Lyric Opera of Chicago inaugurated its highly anticipated new Ring cycle with a bracing, dramatic account of Das Rheingold, the saga’s so-called Vorabend – only for Wagner is a two-and-a-half hour work considered mere prelude. David Pountney's staging of The Ring is the second to be undertaken during Sir Andrew Davis’ tenure; one installment will be featured in each upcoming season, culminating in the tetralogy performed in succession as intended on three occasions in April 2020. Such long-range planning is certainly an indication of the massive scope of this daunting project.
As the season’s opening night, it also served as Lyric’s annual gala, drawing a veritable who’s who of Chicago, including Mayor Rahm Emanuel. Also spotted in the audience was a gentleman sporting a homemade Tarnhelm, as perhaps any true Ring devotee ought to do. As per the festivity of the evening, the first notes to be heard were not of the famous E flat major drone, but The Star Spangled Banner; tastefully done as it was, I couldn’t help but wonder if Wagner would have scorned at the idea of something as pedestrian as a national anthem being juxtaposed with his high-minded drama.
The curtain opened to an eerie silence, the stage only illuminated by the primeval light of a lone torch. The drone began in due course – easily the most ambitious piece of music ever written opens in such utter simplicity – shimmering, and swelling into the depths of the Rhine. The first scene takes place underwater, suggested here by billowing blue sheets in Robert Innes Hopkins' set designs. We were then introduced to the three Rhinemaidens, dressed in the purity of white and hoisted on mechanical cranes. The Nibelung dwarf Alberich appeared in what was Samuel Youn’s noteworthy American debut. Convincing interplay ensued as his advances on the Rhinemaidens were continually rejected, but the scene ended with his maniacal, demonic laughter as he cunningly stole the cherished, mystical Rheingold, thereby setting the drama into action.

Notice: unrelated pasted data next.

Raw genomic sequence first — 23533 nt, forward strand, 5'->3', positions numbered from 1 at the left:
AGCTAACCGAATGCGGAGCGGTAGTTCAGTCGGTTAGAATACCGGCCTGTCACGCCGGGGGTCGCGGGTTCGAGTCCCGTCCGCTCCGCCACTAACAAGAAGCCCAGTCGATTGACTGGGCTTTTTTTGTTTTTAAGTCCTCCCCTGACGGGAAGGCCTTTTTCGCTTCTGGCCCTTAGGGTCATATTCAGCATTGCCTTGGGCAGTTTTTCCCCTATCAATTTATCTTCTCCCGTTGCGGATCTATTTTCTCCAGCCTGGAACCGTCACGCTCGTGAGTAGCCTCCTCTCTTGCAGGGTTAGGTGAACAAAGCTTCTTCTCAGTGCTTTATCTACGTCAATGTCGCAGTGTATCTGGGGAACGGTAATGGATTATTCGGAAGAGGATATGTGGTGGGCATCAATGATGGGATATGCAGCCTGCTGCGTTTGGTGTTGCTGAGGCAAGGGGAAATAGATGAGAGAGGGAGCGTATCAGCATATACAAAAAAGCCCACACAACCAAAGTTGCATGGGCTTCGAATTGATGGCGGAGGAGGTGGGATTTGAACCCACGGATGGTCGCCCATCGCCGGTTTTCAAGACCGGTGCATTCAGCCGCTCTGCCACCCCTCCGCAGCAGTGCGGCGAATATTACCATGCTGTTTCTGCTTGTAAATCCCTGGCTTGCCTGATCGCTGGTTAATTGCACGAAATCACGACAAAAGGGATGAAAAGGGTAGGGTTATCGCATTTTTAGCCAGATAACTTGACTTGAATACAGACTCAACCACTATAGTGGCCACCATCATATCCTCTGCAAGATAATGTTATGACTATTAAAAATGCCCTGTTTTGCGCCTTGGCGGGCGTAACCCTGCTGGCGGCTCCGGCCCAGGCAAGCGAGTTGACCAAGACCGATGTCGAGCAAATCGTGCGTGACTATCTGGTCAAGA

The second scene opened with the first presentation of the Valhalla leitmotif, played with a majestic grandeur blissfully devoid of the foreboding that’s to come, the formidable brass section alight in a glowing radiance. The giants Fafner and Fasolt have completed this new palace for the gods, and come seeking their agreed upon payment. They were depicted through a giant puppet head atop a rig of scaffolding – visually striking to be sure, in one of Lyric’s most complex stage productions to date, but quirky enough that someone unfamiliar with the characters would likely have been perplexed by the intended symbolism. It often felt as if visual spectacle was favored over a more thorough probing of the work’s philosophical depth.
After their predictable altercation with Wotan, Loge arrived on a tricycle, looking like a character from Alice in Wonderland to draw uncomfortable laughter from the audience – in Wagner, as sure a sign as any that something has gone awry. Nonetheless, Štefan Margita’s Loge was first class in what became a common theme throughout the evening where the singing needed to compensate for some bizarre staging decisions. Fortunately, it did so gloriously, and in spades. The descent to Nibelheim was most dramatic, with a quartet of on-stage percussionists striking the anvils, filling the Civic Opera House with metallic resound. Nibelheim itself was shown as a fiery hellscape.
The last scene closes with the gods entering Valhalla by way of a rainbow bridge – this has the potential to be one of the most visually arresting scenes in all of opera, yet here it was simply portrayed using colored ropes in a disappointing anticlimax. The Rhinemaidens were to be heard in a final and desperate plea for their treasure before the music soared one last time into a blazing close.
For many, the most exciting prospect of this Ring foray is Eric Owens’ role debut as Wotan. He undoubtedly possesses one of the most powerful and imposing voices of his generation, and while this was on display, I still felt there some missing heft for as monumental a character as Wotan. In prior Rings, he has played Alberich; perhaps there were some growing pains which I’ve no doubt will be ironed out as the cycle proceeds.
Most worthy of mention is Davis – who got the heartiest applause of all – and the 91-piece orchestra. Wagner’s vast orchestral demands necessitated the brass section be augmented by three members of the Washington National Opera orchestra, as well the sumptuousness of four harps (although modest compared to Wagner’s request for seven). The playing was supremely polished and intensely dramatic, without lapsing into mere bombast. Things might not bode well for the gods, but as far as the remainder of Lyric’s Ring cycle is concerned, there is much to anticipate.
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